Our understanding of the environmental influences on respiratory disease programming is growing increasingly complex with a multitude of environmental and microbial exposures (e.g., ambient pollutants, smoking, psychological stress, diet, indoor/outdoor allergens, viral infections, chemical toxins) playing a role. Moreover, the underlying pathogenesis of multifactorial diseases such as asthma, with variable onset, severity and natural history, reflect development-specific exposures and individual response to these exposures influenced by underlying genetic predisposition. Although traditional disciplinary research theory and methods have focused separately on how social and physical environmental factors affect childhood asthma, evolving research underscores important integrated effects. It is now widely accepted that advancing our understanding of asthma risk requires attention to both physical environmental hazards and social conditions. Populations of lower socioeconomic position are often disproportionately exposed to irritants (e.g., tobacco smoke), pollutants (e.g., diesel-related particles), and indoor allergens (e.g., cockroach and mouse allergen), as well as suffering greater nutritional inadequacies, all of which are known contributors to asthma morbidity. These individuals may also live in communities that are increasingly socially toxic that contribute to increased psychosocial stress which also influences asthma expression. Owing to the covariance across exposures and evidence that social stress and other environmental toxins (e.g., pollutants and tobacco smoke) may influence integrated physiological pathways (e.g., oxidative stress, pro-inflammatory immune pathways, and autonomic disruption), understanding the potential synergistic effects among physical, chemical, nutritional, and social determinants promises to more completely inform asthma epidemiology in general, and disease disparities specifically. The focus of this brief review is to highlight the promise of the exposome framework to better disentangle these complexities.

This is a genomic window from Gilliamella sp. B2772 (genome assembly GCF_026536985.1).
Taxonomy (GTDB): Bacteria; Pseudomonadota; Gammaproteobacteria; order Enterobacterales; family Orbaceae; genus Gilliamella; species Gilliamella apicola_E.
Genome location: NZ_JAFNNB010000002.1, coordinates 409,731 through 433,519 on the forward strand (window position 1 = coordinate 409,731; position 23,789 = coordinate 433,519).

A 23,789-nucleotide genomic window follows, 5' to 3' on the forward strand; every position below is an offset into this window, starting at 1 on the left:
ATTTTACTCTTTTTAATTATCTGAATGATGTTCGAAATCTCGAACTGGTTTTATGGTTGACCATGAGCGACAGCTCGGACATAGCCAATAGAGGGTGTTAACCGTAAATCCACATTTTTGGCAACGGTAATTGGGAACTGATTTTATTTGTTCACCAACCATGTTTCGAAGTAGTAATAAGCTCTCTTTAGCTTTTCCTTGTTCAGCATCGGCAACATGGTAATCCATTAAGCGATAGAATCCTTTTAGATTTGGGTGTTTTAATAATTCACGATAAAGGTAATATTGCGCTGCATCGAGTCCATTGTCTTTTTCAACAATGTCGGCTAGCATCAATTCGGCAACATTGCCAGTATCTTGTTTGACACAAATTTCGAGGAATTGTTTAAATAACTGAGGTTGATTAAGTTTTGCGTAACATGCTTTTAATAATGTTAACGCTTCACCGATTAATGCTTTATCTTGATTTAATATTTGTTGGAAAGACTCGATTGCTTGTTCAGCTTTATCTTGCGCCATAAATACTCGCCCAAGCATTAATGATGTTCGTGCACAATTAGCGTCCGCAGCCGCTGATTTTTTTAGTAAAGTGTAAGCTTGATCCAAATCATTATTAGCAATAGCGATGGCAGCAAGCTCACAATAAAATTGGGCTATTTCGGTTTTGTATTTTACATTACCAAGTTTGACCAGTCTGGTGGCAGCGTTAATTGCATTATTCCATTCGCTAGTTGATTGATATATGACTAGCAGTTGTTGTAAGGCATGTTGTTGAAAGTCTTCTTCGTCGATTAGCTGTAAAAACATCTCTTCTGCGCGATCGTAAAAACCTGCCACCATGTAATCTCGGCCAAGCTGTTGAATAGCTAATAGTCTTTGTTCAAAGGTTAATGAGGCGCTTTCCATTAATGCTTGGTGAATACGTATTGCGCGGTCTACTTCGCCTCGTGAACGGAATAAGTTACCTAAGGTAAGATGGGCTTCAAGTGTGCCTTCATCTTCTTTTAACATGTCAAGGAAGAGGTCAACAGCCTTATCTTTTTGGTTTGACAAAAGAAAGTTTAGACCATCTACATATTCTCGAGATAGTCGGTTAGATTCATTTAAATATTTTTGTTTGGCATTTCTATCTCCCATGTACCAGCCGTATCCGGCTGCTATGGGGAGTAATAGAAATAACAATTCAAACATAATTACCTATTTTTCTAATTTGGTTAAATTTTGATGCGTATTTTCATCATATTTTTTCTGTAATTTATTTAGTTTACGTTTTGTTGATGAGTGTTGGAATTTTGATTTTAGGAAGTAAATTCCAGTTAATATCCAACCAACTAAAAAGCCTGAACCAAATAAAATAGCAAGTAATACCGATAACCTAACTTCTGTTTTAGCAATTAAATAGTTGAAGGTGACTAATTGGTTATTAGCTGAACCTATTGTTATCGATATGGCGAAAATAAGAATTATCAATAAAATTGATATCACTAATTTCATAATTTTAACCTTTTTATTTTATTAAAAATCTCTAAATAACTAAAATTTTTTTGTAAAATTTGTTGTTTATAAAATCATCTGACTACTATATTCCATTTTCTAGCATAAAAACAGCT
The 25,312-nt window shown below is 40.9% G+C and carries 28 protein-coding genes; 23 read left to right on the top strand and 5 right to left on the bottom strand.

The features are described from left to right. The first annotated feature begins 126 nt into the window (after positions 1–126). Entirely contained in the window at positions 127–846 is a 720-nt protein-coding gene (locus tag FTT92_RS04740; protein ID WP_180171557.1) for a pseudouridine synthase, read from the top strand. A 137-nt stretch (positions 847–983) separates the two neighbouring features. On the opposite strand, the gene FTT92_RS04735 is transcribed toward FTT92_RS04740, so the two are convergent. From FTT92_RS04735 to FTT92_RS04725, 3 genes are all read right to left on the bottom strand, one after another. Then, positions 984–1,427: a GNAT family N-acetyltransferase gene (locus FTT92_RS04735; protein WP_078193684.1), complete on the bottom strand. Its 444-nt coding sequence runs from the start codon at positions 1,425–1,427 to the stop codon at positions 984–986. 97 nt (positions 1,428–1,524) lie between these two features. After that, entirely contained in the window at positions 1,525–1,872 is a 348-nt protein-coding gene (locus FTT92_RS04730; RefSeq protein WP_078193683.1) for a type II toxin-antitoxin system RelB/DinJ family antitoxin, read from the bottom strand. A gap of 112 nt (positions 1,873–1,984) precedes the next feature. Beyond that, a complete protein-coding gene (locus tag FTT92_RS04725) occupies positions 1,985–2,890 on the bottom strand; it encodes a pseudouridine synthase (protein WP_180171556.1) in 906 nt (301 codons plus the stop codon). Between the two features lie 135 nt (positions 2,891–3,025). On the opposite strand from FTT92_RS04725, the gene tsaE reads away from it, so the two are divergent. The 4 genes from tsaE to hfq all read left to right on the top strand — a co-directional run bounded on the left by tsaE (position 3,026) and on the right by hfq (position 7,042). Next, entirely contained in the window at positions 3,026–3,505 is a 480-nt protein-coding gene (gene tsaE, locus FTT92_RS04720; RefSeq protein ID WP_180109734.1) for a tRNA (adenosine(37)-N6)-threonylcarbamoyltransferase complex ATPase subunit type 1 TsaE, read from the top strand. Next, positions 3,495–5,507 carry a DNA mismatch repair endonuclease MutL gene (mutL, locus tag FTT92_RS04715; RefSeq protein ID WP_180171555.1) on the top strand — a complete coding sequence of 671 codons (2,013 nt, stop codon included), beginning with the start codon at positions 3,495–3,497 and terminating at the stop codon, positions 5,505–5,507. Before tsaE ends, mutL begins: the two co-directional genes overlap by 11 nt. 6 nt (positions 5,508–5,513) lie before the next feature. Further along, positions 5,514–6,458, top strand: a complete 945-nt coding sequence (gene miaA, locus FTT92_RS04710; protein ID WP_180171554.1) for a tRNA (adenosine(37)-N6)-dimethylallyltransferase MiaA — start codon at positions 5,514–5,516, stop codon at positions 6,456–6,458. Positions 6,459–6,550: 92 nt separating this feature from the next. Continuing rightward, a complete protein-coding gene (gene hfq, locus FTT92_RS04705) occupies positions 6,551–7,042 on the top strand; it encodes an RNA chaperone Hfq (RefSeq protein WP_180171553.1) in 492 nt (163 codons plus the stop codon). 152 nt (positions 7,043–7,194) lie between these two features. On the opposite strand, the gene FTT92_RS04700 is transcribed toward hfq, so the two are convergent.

Original languageEnglish
Title of host publicationEncyclopedia of Environmental Health
Number of pages6
ISBN (Electronic)9780444639523
ISBN (Print)9780444639516
StatePublished - 1 Jan 2019


  • Air pollution
  • Asthma
  • Community violence
  • Exposome
  • Multilevel
  • Neighborhood disadvantage
  • Psychological stress
  • Segregation
  • Social disparities
  • Social toxins
  • Transdisciplinary


Dive into the research topics of 'Disentangling physical, chemical, nutritional and social environmental influences on asthma disparities: The promise of the exposome'. Together they form a unique fingerprint.

Cite this